Ingredient Watch List: Tocopheryl Acetate, the Potentially Irritating Form of Vitamin E

Tocopheryl Acetate

If you have read up on your vitamin E, you may recognize the word “tocopheryl” in this ingredient. Wouldn't that be something good for you?

Take anything and mix it with something else, and you can come up with something potentially harmful. That can be the case with tocopheryl acetate. The tocopheryl part is vitamin E, but the acetate comes about when the vitamin E is mixed with acetic acid.

The resulting ingredient can actually irritate your skin more than help.

It contains vitamin E, but it's been messed with in the lab.

What is Tocopheryl Acetate?

This ingredient is basically a form of vitamin E created in the laboratory. Manufacturers take natural vitamin E and add acetic acid to it.

Acetic acid is the main component of vinegar. The word “acid” means just what you'd think—it's corrosive, and attacks the skin. A simple carboxylic acid, it's used in the production of chemicals for photographic film, wood glue, and synthetic fibers and fabrics. Why would manufacturers mix perfectly good vitamin E with this irritating ingredient.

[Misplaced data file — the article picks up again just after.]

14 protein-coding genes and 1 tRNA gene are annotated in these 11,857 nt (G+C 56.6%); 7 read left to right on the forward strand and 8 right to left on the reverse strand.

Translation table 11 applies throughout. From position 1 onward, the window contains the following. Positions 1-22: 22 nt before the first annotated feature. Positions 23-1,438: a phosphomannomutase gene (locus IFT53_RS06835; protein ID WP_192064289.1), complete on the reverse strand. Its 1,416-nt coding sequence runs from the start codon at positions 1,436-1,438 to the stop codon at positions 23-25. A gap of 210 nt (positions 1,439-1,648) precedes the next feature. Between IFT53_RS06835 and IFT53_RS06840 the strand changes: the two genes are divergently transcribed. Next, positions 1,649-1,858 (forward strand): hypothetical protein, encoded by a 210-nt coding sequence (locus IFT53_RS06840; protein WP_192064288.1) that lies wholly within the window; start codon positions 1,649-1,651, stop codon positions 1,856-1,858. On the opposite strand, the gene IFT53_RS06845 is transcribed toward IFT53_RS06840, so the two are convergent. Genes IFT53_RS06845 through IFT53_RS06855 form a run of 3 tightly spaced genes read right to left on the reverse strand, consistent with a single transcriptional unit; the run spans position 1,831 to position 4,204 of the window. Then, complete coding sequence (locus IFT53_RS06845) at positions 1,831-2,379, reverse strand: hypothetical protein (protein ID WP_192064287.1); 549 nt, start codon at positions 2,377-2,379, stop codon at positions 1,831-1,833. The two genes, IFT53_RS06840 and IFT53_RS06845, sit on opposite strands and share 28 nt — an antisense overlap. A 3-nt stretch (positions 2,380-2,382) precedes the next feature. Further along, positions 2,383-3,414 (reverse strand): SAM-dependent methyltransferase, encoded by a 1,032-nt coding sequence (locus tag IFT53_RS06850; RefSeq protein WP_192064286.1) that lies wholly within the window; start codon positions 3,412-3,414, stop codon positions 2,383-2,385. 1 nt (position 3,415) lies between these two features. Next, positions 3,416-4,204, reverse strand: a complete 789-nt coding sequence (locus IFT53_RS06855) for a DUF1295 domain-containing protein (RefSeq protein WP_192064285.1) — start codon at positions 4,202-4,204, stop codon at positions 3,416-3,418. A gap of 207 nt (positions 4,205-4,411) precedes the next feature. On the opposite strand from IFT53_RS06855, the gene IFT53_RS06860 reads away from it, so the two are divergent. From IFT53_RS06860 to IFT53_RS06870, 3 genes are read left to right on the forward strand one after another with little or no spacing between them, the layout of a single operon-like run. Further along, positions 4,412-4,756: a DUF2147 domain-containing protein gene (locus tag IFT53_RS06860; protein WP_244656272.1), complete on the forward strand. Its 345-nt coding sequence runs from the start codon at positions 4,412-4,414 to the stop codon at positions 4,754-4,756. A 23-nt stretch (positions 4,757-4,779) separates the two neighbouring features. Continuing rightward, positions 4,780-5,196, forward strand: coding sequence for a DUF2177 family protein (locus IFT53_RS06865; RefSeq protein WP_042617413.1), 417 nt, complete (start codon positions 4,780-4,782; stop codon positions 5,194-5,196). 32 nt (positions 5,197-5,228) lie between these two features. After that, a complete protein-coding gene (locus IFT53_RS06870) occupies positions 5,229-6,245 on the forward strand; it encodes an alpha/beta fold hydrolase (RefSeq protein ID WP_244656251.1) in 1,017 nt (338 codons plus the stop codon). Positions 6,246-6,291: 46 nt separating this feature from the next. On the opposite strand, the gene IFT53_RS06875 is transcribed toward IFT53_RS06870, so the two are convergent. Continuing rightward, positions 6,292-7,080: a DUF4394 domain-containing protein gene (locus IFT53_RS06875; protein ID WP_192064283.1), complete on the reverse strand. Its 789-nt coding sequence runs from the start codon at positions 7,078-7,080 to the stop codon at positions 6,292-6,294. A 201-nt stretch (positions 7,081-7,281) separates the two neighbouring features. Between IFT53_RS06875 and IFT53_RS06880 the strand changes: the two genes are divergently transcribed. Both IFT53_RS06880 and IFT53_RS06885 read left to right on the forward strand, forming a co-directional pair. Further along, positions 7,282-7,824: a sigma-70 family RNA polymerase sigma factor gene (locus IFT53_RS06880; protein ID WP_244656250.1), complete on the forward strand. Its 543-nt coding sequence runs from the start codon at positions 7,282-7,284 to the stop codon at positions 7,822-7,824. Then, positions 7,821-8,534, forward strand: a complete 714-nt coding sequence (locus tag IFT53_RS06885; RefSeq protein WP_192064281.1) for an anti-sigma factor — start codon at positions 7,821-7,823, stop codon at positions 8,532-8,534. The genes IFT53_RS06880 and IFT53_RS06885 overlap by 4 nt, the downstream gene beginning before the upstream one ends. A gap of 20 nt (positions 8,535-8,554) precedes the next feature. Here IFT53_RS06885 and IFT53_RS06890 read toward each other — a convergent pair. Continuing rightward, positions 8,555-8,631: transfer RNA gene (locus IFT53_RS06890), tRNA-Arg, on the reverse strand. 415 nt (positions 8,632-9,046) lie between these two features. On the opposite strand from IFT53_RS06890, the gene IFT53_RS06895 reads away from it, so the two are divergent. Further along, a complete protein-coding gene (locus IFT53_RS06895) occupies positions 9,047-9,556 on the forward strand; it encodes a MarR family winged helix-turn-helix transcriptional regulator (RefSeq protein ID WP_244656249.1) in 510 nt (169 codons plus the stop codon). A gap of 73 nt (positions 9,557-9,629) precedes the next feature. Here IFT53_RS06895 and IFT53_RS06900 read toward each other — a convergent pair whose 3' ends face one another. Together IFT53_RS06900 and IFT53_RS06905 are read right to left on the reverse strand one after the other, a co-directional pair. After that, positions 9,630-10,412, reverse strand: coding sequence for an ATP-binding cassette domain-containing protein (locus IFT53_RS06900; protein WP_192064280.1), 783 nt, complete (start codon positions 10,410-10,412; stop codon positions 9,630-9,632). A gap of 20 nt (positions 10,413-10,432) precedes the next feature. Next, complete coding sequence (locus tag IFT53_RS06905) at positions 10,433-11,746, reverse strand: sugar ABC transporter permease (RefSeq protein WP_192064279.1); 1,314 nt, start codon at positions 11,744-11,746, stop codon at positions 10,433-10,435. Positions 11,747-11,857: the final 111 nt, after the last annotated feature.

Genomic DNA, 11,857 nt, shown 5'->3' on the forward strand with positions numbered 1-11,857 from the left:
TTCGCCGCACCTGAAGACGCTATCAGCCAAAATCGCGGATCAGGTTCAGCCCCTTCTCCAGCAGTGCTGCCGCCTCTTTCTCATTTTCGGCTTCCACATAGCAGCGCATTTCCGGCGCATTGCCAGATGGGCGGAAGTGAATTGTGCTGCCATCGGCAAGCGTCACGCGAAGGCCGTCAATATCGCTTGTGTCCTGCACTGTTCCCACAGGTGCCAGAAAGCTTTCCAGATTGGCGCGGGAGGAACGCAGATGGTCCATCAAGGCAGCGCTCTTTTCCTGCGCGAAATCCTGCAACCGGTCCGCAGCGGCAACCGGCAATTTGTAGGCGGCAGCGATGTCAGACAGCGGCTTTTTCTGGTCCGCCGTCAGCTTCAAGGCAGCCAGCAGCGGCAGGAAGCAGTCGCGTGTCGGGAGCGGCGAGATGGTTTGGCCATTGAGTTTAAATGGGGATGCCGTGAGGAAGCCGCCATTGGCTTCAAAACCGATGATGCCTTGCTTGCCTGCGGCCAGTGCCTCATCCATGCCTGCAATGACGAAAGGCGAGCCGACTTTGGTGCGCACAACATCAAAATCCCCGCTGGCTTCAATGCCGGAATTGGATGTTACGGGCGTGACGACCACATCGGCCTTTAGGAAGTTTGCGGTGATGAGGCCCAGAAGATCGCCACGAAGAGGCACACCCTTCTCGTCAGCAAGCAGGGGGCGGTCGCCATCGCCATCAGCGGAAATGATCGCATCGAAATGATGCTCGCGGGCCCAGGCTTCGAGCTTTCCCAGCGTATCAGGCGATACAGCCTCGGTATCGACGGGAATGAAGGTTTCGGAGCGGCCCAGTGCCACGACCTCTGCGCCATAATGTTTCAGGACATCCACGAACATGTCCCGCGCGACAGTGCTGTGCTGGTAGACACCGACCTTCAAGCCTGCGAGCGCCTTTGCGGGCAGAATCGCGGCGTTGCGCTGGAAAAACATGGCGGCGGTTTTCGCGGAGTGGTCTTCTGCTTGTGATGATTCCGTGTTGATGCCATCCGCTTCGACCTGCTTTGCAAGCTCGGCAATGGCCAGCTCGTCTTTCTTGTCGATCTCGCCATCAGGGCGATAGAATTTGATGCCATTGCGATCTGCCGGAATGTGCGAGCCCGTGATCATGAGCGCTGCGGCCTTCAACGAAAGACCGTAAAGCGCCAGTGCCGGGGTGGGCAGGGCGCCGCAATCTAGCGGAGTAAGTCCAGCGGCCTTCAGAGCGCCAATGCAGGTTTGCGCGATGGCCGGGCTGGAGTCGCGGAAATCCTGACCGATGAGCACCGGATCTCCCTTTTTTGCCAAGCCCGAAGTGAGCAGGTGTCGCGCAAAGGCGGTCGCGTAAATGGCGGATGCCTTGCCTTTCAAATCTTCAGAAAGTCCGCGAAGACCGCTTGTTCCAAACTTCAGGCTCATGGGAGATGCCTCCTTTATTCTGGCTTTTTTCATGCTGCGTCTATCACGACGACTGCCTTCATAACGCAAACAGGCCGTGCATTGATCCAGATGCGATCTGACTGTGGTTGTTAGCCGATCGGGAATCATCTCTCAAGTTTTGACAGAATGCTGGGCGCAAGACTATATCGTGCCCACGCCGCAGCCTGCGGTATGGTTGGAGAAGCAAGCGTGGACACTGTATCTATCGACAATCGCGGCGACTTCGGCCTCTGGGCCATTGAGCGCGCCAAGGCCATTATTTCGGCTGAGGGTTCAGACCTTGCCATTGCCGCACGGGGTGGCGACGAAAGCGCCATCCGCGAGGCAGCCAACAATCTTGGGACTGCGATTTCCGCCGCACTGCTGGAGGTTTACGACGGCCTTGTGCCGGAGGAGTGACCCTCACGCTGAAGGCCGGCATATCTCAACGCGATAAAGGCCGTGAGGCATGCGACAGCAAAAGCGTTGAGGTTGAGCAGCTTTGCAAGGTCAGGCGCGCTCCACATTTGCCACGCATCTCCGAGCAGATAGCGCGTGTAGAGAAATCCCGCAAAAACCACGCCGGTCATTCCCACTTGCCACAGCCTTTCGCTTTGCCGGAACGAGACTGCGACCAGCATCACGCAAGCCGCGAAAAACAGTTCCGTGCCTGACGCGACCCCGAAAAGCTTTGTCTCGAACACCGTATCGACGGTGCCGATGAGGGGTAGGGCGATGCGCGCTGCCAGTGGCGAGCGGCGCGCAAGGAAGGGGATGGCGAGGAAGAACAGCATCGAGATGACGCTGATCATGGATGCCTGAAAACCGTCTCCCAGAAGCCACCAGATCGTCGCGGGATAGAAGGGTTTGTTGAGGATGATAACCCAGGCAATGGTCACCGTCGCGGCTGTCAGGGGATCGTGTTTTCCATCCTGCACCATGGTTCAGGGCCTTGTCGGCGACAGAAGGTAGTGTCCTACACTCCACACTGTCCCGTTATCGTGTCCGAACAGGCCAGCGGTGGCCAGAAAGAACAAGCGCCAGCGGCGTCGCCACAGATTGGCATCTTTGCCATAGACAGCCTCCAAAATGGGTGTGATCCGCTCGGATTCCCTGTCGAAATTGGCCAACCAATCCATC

Two words: cheaper, and longer lasting. Adding the acid to vitamin E makes it last longer on the shelves. That makes it easier for manufacturers to process, ship, store, and sell their products.

What are the Concerns?

The concerns with this ingredient are first, that it can be potentially irritating to skin, causing redness, rashes, and potential allergic reactions. According to the Cosmetic Ingredient Review (CIR) of the ingredient, tocopheryl acetate helped protect against oxidative damage, but produced skin sensitizing or skin irritating effects in one animal study. A 1991 study detailed four cases of contact dermatitis caused by cosmetic creams that contained tocopheryl acetate.

The CIR, though it concluded that tocopheryl was safe for cosmetics, also noted that studies with the ingredient demonstrated some “enhancement of photocarcinogenesis,” which means it may actually encourage the carcinogenic effects of UV rays.